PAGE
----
Adam appears to be paralleled with Israel in the Torah. Both were made from the existing creation. Both were given a land to call their own. Both were given commandments from the Creator God. Both were threatened with death if they disobeyed and offered life if they obeyed. Both experienced exile when they disobeyed. It seems like Adam is Israel.
As I have written on C. John Collins’ Did Adam and Eve Really Exist? Who They Were and Why You Should Care and Peter Enns’ The Evolution of Adam: What the Bible Does and Doesn’t Say About Human Origins it has been apparent that those who want to argue for a figurative Adam find these parallels to be very useful. Others have responded that even if Adam is a type of Israel or Israel a type of Adam this doesn’t negate the importance of Adam as the first human or human prototype. Some have noted in 1 Chronicles 1.1 Adam is considered to be a real person who was the first person. While the biblical authors may have sought to show how Israel is like Adam it doesn’t seem that ancient Israelites understood this to result in a purely figurative Adam. Rather, like Luke 3.38 which connects Christ back to Adam the point seems to be that Israel was created to be what Adam (and all humanity) were to be prior to his rebellion and that Christ is what Israel was to be prior to their rebellion.
So yes, Israel is like Adam, but so is Noah. Noah is the “first man” again, but he fails. Abraham is the “first man” called out from the pagans, but he and his sons cannot “bless” the nations in their lifetimes. Israel is the “first man” as a nation of priest among the nations, but they fail. Christ is the “first man” again, he does what the others could not do. This seems to be the Pauline argument as well.
I think what some people have been saying in the comments is essentially this: the Adam-Israel parallel does not remove our need to a real “first man” in the biblical tradition, especially the Christian tradition.
[Now let me be quick to make sure no one thinks that I am saying that Enns says this. It appears that he is fine with Israel affirming a real, historical first human and he is fine with Paul being in that tradition. I have not made it far enough to describe how he addresses this, but he doesn’t seem to have a problem with Paul being wrong about the historicity of Adam while “right” in his Christological argument (Christ is still the savior of all humans who all sin like Adam sinned in the biblical story).]
I think what is being said in response to the Adam-Israel parallel is that it is fine and dandy if the canonical formation of Torah including framing the story of Adam and Eve in such a way that it made Israel recognize that they had done what Adam and Eve had done, but this doesn’t remove the problem that the stories go back further than the canonical forms of the Book of Genesis and therefore it is likely that many post-exilic readers would have shared a view of Adam as a real man with their pre-exilic and exilic forefathers.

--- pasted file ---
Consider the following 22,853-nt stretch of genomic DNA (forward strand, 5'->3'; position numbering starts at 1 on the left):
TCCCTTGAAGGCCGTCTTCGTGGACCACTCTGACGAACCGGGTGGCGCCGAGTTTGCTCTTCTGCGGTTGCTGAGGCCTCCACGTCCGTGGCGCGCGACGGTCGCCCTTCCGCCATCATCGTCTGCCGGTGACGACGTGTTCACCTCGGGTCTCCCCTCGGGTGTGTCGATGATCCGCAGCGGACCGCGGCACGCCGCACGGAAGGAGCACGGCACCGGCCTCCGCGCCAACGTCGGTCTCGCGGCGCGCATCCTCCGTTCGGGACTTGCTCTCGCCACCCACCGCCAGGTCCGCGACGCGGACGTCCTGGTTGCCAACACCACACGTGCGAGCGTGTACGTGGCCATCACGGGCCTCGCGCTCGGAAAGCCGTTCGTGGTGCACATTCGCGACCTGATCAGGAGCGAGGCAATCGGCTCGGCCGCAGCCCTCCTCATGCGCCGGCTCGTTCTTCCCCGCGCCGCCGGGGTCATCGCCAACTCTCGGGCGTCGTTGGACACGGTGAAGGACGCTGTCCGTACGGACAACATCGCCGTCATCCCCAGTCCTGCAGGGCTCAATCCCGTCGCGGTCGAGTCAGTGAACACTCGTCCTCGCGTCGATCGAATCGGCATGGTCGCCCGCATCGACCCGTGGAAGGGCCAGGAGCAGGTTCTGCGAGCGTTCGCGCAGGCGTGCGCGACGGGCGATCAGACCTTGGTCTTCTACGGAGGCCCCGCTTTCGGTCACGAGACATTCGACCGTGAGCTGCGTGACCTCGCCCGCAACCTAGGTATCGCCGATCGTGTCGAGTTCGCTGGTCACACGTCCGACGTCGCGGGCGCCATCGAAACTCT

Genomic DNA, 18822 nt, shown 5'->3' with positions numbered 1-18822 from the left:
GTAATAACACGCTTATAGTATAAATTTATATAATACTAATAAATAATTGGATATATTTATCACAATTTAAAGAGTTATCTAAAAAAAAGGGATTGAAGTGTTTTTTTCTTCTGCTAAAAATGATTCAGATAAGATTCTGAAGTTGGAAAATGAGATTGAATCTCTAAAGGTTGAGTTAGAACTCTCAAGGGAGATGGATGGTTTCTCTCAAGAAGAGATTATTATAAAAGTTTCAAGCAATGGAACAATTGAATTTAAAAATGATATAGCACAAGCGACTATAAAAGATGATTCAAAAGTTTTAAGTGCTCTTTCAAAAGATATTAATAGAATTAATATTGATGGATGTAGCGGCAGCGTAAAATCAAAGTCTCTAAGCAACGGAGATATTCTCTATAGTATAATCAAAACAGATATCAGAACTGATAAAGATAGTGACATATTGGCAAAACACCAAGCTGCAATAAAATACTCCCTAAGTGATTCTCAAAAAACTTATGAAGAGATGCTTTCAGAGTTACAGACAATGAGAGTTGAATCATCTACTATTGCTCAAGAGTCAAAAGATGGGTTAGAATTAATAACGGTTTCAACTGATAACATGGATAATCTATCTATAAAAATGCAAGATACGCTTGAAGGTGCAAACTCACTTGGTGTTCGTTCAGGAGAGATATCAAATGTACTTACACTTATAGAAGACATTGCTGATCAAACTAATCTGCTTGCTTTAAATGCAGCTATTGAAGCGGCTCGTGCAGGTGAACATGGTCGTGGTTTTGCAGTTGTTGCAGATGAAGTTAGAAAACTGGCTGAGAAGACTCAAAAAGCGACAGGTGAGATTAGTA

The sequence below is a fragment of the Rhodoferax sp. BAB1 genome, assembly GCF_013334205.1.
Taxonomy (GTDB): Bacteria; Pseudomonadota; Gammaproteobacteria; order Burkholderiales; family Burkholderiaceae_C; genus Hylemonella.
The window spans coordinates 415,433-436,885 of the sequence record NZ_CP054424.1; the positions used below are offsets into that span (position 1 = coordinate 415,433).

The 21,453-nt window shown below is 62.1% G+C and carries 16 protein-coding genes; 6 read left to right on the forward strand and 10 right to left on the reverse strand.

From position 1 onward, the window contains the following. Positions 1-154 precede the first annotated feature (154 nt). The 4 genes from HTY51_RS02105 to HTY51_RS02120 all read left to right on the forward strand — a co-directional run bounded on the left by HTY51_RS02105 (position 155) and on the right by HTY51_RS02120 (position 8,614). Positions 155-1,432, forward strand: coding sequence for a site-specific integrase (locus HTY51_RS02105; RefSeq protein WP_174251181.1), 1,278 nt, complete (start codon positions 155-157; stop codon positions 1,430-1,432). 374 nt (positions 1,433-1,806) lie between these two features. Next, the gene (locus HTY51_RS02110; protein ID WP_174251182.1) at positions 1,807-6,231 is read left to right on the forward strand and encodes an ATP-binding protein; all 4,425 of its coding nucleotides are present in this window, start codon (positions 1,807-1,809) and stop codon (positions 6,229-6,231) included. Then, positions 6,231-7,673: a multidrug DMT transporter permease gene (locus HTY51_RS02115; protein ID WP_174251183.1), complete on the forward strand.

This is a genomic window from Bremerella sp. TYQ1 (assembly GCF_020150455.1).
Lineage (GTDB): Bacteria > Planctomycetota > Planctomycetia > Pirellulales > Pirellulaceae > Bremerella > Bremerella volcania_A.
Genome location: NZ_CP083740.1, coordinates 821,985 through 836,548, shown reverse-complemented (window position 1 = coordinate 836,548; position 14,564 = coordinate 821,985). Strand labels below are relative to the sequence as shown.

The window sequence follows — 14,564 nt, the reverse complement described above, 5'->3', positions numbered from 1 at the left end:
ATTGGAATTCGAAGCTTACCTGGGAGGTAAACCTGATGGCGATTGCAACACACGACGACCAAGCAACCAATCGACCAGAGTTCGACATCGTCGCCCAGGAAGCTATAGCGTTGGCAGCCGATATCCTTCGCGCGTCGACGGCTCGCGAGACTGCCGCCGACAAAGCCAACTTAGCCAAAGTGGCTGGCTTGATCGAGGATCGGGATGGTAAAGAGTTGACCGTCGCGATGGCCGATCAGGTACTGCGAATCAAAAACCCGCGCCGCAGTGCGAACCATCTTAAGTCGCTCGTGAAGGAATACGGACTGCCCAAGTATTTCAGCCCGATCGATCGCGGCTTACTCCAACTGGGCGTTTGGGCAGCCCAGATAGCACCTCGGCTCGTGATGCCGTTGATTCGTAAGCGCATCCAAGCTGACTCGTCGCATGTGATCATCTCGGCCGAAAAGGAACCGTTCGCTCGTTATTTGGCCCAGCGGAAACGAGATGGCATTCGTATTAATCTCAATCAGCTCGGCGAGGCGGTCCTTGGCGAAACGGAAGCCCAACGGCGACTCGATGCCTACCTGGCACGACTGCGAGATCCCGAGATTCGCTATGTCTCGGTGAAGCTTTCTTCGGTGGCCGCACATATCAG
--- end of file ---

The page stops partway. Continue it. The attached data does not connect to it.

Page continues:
I tend to agree that the parallels between Adam and Israel do not negate the assumption that Adam was a real person nor do they alter his literary character drastically enough that we can say that ancient Israelites would have thought of Adam as purely metaphorical. What I think some people are saying is that this literary function does allow a reader to speak of Adam as a metaphorical person if they think that it is unlikely that he was a real person. In other words the biblical emphasis on Adam as a symbolic prototype can be preserved even if ancient Israel was wrong about his existence as a real person.
This is the debate: Can the metaphorical Adam remain useful to readers of Scripture even if there was no first man like Adam? Or does the assumption that Adam was a real person force us to recognize him as such? Do we have to abandon the theological/Christological claims associated with references to Adam elsewhere in Scripture (i.e. 1 Chron. 1.1; Lk. 3.38; Rom. 5.12-21) if the “Adam” upon which the metaphor is built never existed?
You have to deal with ideology in light of facts. The evidence is that the earth is billions of years old and people didn’t spring up from dust or ribs or whatever. The strong evidence is that Genesis is not a literal newspaper-type account of creation. (Further evidence is the differences in the creation account, which makes it seem that there were different traditions blended into the text.)
It seems backwards to deny facts because it messes up one’s interpretation of an ancient text — especially since we’re not even sure that the text was meant to be read literally.